The musician celebrates a landmark birthday by getting together with a half-dozen of his past bands
Think of the ways you might want to celebrate turning 50. Perhaps you’d have a quiet, intimate dinner with family and friends. Or maybe you’d jet off to some far-away, long-dreamed-of locale. Alternately, you could spend weeks rehearsing decades-old songs in order to man the drums for a half-dozen of the bands that you’ve made music with over the past 25-odd years, which is how Dan Bell is opting to mark the milestone.
“You get to these big, monumental [birthdays] … and I started thinking, ‘What have I done most of my life?’ And it’s play music. Let’s see if I can get everybody together I played in a band with,” said Bell, who managed to rope together almost every group he’s played with for a concert at Rumba Cafe on Saturday, March 7, including Punchbug, the Last Hotel, Stonevelvet, Templeton, Miranda Sound and Van Haken. “Some of us haven’t even played together in more than 20 years, but I thought it would be fun to get everyone together … and play the music while we still can.”Andy plans to celebrate his 50th in 10 years by reuniting all of the defunct print publications that he's written for. Sign up for our daily newsletter
All of the bands ended on good terms, though the Last Hotel, led by singer/songwriter Ryan Horns of Paper Airplane, never received the same proper send-off as the rest. “We were working on a record and we just kind of called it quits,” said Bell, who started playing music after graduating from dentistry school in 1996. “All these other bands had a chance to do a final show and everybody had that chance to realize, ‘Hey, it’s time to move on.’ … I’m going to play it off as if this is that final show for the Last Hotel that we never had. Don’t anyone ask us to play again. This is it.”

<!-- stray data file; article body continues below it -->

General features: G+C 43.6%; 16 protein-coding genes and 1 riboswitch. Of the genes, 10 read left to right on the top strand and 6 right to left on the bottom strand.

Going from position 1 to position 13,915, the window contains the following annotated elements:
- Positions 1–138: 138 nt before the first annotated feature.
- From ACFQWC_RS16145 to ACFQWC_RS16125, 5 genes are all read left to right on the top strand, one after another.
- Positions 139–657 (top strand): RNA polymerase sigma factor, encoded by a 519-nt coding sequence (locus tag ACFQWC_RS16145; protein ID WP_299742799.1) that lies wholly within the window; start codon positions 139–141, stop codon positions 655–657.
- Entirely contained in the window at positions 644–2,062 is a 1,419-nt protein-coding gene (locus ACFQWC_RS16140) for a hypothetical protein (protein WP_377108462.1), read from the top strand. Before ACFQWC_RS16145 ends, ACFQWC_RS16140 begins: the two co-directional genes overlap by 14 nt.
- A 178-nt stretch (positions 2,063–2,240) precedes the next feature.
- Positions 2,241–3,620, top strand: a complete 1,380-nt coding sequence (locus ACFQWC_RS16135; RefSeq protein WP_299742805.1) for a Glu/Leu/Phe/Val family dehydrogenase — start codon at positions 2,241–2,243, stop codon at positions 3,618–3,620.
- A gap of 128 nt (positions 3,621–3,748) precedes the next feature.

Bell said he expects to play eight or so songs with each group, and possibly a few more with Van Haken and Templeton. “Being 50, I don’t want to push it too much to where I need a defibrillator on stage to get my heart started again,” he cracked.
Preparing for the concert has been akin to time traveling, with Bell logging hours listening to some songs he hadn’t revisited in more than a decade (a couple of the bands, including Miranda Sound and Van Haken, still gig on occasion). “There were some songs I didn’t even remember playing on,” he said, and laughed. “They were almost foreign to me.”
At the same time, Bell jokes that he has the easiest job that evening. “I talked to somebody who was like, ‘Ehh, you just hit things. You’ll be fine,’” he said. “It’s easy for the drummer, I guess. It’s just going through each band and remembering what we did. … There is some muscle memory that kicks in. Or at least we’ll see, right?”
And even if there is the odd musical miscue, it won’t detract from the experience Bell has had in reconnecting both with the music and more importantly his former bandmates in the run up to the concert.
“It’s like not enough time has passed that we’ve forgotten how to play, but it’s been enough time that we’ve really had to reach back into our memories and remember what each of these bands was about,” he said. “I can’t thank everyone enough.”